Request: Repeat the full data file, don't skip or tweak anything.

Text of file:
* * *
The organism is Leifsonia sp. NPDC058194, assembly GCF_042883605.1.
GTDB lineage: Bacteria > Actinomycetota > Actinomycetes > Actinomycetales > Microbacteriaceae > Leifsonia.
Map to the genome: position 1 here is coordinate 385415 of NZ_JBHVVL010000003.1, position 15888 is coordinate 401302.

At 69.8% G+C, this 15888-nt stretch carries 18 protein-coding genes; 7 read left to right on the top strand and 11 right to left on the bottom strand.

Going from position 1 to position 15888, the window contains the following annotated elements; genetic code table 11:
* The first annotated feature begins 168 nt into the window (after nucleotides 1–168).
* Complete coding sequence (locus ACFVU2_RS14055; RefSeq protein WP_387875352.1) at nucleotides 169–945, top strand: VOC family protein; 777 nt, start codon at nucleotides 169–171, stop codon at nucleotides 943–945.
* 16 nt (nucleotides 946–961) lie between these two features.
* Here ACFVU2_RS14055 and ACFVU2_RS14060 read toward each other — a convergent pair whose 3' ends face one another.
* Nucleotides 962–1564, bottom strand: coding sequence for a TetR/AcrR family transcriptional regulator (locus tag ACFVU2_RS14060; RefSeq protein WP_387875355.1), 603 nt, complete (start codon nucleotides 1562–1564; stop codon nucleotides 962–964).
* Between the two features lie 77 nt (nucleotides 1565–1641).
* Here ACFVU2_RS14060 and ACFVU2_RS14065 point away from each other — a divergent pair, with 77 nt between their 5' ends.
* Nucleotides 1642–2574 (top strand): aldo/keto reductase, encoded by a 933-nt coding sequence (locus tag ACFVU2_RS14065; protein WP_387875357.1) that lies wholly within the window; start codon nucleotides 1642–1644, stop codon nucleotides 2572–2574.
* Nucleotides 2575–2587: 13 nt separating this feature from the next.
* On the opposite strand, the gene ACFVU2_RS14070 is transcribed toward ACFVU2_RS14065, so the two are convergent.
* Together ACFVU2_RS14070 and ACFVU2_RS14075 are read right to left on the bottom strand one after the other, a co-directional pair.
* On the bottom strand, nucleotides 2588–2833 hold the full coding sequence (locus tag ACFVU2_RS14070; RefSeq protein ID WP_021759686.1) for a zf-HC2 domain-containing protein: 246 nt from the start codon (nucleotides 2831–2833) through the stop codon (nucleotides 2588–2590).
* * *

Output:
The organism is Leifsonia sp. NPDC058194, assembly GCF_042883605.1.
GTDB lineage: Bacteria > Actinomycetota > Actinomycetes > Actinomycetales > Microbacteriaceae > Leifsonia.
Map to the genome: position 1 here is coordinate 385415 of NZ_JBHVVL010000003.1, position 15888 is coordinate 401302.

At 69.8% G+C, this 15888-nt stretch carries 18 protein-coding genes; 7 read left to right on the top strand and 11 right to left on the bottom strand.

Going from position 1 to position 15888, the window contains the following annotated elements; genetic code table 11:
* The first annotated feature begins 168 nt into the window (after nucleotides 1–168).
* Complete coding sequence (locus ACFVU2_RS14055; RefSeq protein WP_387875352.1) at nucleotides 169–945, top strand: VOC family protein; 777 nt, start codon at nucleotides 169–171, stop codon at nucleotides 943–945.
* 16 nt (nucleotides 946–961) lie between these two features.
* Here ACFVU2_RS14055 and ACFVU2_RS14060 read toward each other — a convergent pair whose 3' ends face one another.
* Nucleotides 962–1564, bottom strand: coding sequence for a TetR/AcrR family transcriptional regulator (locus tag ACFVU2_RS14060; RefSeq protein WP_387875355.1), 603 nt, complete (start codon nucleotides 1562–1564; stop codon nucleotides 962–964).
* Between the two features lie 77 nt (nucleotides 1565–1641).
* Here ACFVU2_RS14060 and ACFVU2_RS14065 point away from each other — a divergent pair, with 77 nt between their 5' ends.
* Nucleotides 1642–2574 (top strand): aldo/keto reductase, encoded by a 933-nt coding sequence (locus tag ACFVU2_RS14065; protein WP_387875357.1) that lies wholly within the window; start codon nucleotides 1642–1644, stop codon nucleotides 2572–2574.
* Nucleotides 2575–2587: 13 nt separating this feature from the next.
* On the opposite strand, the gene ACFVU2_RS14070 is transcribed toward ACFVU2_RS14065, so the two are convergent.
* Together ACFVU2_RS14070 and ACFVU2_RS14075 are read right to left on the bottom strand one after the other, a co-directional pair.
* On the bottom strand, nucleotides 2588–2833 hold the full coding sequence (locus tag ACFVU2_RS14070; RefSeq protein ID WP_021759686.1) for a zf-HC2 domain-containing protein: 246 nt from the start codon (nucleotides 2831–2833) through the stop codon (nucleotides 2588–2590).